Mountain neinei

2016-12-28-11-03-04-smMountain neinei (Dracophyllum traversii) is a tree Dr. Seuss would have been proud to call his own. Sparsely branched, with the leaves concentrated in tufts on the ends of the branches and bright red flower spikes on top, it would look right at home in Yertle the Turtle or The Cat in the Hat.

Aside from its goofy look, mountain neinei is an interesting plant. It is endemic to New Zealand (found nowhere else in the world), and inhabits ridgelines from about Arthur’s Pass north. We saw this one (and many others) on the way up Avalanche Peak near Arthur’s Pass last week. Though it is small (no more than 10 metres tall), it can live for up to 600 years, making it New Zealand’s longest-lived small tree.

It’s a useful plant, too. The leaves are used in weaving, the stems have been used to make walking sticks, and there is even an example of a flute made from mountain neinei.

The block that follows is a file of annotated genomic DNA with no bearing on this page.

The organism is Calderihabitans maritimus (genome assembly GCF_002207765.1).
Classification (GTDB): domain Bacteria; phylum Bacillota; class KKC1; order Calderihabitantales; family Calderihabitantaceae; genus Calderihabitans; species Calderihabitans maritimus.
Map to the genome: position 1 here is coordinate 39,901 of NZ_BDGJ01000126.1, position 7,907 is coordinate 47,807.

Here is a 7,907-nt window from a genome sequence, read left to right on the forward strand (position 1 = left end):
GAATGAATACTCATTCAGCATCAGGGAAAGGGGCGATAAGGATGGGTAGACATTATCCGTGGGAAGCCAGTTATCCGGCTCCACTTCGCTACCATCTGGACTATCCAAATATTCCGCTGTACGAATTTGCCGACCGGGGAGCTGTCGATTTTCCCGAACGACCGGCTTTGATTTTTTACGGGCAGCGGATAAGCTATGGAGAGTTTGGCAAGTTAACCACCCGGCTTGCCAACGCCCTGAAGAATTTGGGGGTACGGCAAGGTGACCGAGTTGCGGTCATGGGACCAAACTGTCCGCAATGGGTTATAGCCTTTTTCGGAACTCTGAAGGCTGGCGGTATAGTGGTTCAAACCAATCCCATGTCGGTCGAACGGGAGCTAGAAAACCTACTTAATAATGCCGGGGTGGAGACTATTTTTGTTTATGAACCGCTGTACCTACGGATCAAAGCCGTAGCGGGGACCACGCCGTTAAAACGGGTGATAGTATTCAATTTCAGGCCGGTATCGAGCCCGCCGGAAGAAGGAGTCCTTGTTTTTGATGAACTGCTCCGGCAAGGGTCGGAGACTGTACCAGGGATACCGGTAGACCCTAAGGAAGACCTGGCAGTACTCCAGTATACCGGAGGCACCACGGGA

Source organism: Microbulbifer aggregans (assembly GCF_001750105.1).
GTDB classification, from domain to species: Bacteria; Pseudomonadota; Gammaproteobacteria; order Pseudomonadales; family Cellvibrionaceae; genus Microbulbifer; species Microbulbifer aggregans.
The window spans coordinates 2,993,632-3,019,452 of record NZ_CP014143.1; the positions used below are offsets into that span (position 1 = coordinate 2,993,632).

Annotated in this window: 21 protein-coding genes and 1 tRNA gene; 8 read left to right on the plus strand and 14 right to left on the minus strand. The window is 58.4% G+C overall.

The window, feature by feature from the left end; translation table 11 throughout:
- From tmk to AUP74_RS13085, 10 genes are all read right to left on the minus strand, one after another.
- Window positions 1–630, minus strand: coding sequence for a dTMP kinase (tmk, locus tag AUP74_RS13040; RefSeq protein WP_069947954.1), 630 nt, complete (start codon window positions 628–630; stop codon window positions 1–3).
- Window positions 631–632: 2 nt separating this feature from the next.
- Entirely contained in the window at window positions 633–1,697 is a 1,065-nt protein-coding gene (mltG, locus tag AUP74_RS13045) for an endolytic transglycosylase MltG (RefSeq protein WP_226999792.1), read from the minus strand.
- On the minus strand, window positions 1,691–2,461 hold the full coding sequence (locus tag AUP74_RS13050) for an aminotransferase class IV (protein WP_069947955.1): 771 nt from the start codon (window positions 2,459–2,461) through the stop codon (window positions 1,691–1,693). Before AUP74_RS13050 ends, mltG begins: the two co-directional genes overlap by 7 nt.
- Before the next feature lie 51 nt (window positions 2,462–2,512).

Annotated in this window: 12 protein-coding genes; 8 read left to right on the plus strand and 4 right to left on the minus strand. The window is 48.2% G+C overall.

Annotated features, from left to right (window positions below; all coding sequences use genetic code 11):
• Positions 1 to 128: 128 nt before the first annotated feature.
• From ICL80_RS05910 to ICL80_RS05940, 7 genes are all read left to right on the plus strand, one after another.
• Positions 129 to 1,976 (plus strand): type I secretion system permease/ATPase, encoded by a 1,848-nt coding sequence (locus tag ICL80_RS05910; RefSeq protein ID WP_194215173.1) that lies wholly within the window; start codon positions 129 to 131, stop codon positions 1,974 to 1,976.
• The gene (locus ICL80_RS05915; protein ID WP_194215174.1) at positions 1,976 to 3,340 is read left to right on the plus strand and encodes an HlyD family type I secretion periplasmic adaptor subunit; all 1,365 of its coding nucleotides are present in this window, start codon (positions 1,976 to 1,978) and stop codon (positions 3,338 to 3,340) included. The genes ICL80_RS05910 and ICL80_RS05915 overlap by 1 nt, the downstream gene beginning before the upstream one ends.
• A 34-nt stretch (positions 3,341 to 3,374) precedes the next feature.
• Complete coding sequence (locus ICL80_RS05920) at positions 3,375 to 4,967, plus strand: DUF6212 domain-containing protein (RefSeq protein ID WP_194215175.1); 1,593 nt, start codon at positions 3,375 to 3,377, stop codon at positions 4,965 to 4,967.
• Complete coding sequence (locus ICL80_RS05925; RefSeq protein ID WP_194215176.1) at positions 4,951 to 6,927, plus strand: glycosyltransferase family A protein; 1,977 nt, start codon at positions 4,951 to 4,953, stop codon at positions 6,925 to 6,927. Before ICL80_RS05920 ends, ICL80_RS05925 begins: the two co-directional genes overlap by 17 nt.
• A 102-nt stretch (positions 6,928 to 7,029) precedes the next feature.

It’s such a neat plant, it makes you want to speak in rhyme.

The ridge was quite steep,
And the day was too hot,
But the neinei were flowering.
We saw quite a lot.

Up rocks we scrambled.
The forest got smaller,
It looked like the top,
But the mountain was taller.

2016-12-28-13-24-57-smHigher and higher
We climbed and we huffed.
Till we reached the peak,
We really were puffed.

Spectacular views
And black jagged rock
Were our reward
For this strenuous walk.

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